Category: lasers

A couple of weeks ago, we discussed about the famous Photograph-51 and how
that led to the discovery of the Double Helix structure of DNA.

mentioned in that post that the best way to visualize that diffraction
pattern is by using a laser and pointing it on a helix from a ballpoint


And in the previous post on pixels, we learned about how the RGB pixels arranged on a screen come together to render those beautiful images on your screen.


                                        Source : Microworld

The pixel arrangement on a screen need not be periodic like shown above. In fact ,most manufacturers have their own unique type of representation ( see below )and the type varies with the type of application as well.


As an amateur physicist you do not have a microscope but only a green laser as your tool, how would you go about finding which one of these arrangement your smartphone has ?

Visualizing pixel spacing using a LASER

For a fact, you know that:

if you shine a red light on a green or blue object, it will
appear black.



So if you take your green laser pointer and shine it on any of those pixel blocks, you know that you are only going to get green light from the green filter.


The other two filters will absorb the green light.

And using that you can find out the type of pixel arrangement your smartphone has.

We will be testing it out with Samsung Galaxy S4 whose  pixel arrangement on the screen looks like so:


Notice the oval nature of the green dots.

Let’s shine a green laser on the screen observe the resulting diffraction  pattern:


The diffraction pattern that you obtain is the following:


Observe that the dots on the image are not circles but ovals instead. This is due to the nature of the pixel arrangement on the Galaxy S4.

If you had a good red laser (which we did not) and tried this same experiment, you would get a pattern like so:


You are also welcome to try it on a smartphone of your choice or any electronic display and compare it with the pixel arrangement of that particular device.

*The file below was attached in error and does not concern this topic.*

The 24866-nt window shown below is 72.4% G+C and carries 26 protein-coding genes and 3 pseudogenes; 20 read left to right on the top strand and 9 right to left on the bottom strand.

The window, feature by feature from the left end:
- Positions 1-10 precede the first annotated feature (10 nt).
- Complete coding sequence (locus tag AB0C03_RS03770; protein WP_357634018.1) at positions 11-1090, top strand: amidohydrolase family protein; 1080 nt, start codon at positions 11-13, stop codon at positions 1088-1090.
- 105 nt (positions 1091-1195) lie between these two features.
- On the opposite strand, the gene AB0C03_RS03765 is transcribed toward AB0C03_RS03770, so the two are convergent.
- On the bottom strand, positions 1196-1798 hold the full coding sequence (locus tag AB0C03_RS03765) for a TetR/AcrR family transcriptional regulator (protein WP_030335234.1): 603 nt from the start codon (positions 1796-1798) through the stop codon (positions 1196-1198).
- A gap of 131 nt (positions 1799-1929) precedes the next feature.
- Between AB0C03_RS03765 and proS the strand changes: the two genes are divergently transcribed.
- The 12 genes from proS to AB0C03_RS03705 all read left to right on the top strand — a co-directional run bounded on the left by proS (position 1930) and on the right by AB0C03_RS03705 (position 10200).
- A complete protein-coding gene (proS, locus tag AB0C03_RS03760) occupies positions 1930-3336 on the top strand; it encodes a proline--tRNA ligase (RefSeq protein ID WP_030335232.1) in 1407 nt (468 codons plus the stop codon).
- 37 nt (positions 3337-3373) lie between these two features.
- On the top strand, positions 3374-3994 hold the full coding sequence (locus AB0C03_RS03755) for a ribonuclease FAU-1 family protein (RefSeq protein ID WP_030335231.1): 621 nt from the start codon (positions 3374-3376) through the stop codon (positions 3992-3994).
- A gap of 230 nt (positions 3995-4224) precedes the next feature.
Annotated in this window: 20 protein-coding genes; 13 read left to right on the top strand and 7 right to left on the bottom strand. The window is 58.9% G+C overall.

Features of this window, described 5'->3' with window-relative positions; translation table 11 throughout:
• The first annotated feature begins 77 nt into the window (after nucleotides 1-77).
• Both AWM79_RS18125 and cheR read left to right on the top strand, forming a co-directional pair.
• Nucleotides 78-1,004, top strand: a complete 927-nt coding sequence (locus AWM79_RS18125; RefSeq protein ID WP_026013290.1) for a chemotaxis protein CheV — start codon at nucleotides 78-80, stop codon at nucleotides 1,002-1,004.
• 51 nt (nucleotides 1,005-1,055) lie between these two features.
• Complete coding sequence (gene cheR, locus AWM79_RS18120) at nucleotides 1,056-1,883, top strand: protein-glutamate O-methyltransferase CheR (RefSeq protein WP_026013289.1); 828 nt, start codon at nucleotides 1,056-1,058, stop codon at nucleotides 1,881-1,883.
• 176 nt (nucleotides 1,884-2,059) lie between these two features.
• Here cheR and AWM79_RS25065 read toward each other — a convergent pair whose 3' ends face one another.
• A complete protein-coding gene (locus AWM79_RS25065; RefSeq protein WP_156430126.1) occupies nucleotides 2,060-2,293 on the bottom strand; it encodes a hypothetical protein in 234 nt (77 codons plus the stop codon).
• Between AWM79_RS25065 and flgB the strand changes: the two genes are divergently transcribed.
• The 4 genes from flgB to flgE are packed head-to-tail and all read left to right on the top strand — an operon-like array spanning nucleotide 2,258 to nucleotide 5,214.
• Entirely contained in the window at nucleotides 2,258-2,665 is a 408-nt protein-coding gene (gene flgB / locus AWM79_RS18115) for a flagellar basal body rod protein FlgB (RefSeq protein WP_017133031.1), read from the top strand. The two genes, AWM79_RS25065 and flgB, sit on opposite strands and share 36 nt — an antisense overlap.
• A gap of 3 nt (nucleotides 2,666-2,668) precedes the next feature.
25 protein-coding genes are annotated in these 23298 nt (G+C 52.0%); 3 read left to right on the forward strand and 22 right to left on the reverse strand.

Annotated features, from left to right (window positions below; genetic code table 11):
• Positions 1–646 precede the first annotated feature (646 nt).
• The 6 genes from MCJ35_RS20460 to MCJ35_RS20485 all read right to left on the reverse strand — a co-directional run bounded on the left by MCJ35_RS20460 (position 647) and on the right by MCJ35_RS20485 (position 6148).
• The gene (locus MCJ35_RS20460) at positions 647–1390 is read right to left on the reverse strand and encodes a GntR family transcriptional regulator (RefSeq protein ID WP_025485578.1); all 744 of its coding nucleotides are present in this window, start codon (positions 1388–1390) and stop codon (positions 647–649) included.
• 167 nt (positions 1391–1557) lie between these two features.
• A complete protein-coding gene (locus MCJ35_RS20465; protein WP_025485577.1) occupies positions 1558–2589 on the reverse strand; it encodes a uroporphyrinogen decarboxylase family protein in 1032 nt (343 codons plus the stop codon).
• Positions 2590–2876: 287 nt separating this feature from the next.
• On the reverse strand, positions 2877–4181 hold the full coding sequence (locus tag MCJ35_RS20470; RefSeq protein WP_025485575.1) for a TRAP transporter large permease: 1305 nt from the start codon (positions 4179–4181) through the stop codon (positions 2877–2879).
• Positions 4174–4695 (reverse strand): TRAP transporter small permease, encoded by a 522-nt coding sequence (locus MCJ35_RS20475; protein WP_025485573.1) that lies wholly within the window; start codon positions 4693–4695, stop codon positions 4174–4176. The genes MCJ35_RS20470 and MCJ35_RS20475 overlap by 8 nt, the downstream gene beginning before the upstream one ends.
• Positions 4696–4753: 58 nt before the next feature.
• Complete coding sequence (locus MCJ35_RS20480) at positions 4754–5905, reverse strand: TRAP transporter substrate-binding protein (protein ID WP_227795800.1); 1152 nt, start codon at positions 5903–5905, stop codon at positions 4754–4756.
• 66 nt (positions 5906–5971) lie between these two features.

This paper (from which the above image has been taken) runs through some more examples of the diffraction pattern that one obtains from common electronic components.

Have fun!

Related Interesting videos:

LCD Technology: How it Works

How a TV Works in Slow Motion – The Slow Mo Guys

* As with any diffraction pattern, you can measure the distance between the two dots and calculate the distance between two consequent pixels using the wavelength of the light source as given.

Ask Ethan: Can A Laser Really Rip Apart Empty Space?

“Science Magazine recently reported that Chinese physicists will start building a 100-petawatt(!!!) laser this year. Can you please explain how they plan to achieve this, and what unique phenomenon this will help physicists explore? Such as, what exactly is “breaking the vacuum?"”

As we strive for the greatest frontiers in physics, that always means pushing the limits. To that extra digit closer to absolute zero, the extra factor in high energy particles, the extra depth into the distant Universe. Or, in the case of laser physics, to that extra intensity: power focused into an extremely narrow space. There are three things you need to up that to the maximum amount possible:

-the most extreme amount of energy,
-in the shortest-span of a pulse,
-focused on the narrowest area possible.

If you can make it all the way up to a high enough energy, you should be able to rip electron/positron pairs out of the quantum vacuum (empty space) itself. Colloquially, people have started calling this “breaking the quantum vacuum,” but in reality, nothing gets broken.

The scientific truth is far more interesting! Come get the full story on this edition of Ask Ethan!

Impact of a laser on a drop

In this amazing work by the Fluids group at University of Twente, a drop’s response to a focused laser pulse has been analyzed in slow motion. The drop reacts to the energy imparted by the laser in many different ways, such as
vaporization or even plasma generation.


Tightly focused laser beam leading to a white plasma glow and a violent ablation from the drop

This extremely violent reaction propels the drop to several m/s before it explodes or breaks up. Now what cool applications can you think for this ? Let us know!


                    PC: xkcd      

Learn more at:

Physics of Fluids Group University of Twente

Laser Umbrella – What if? by xkcd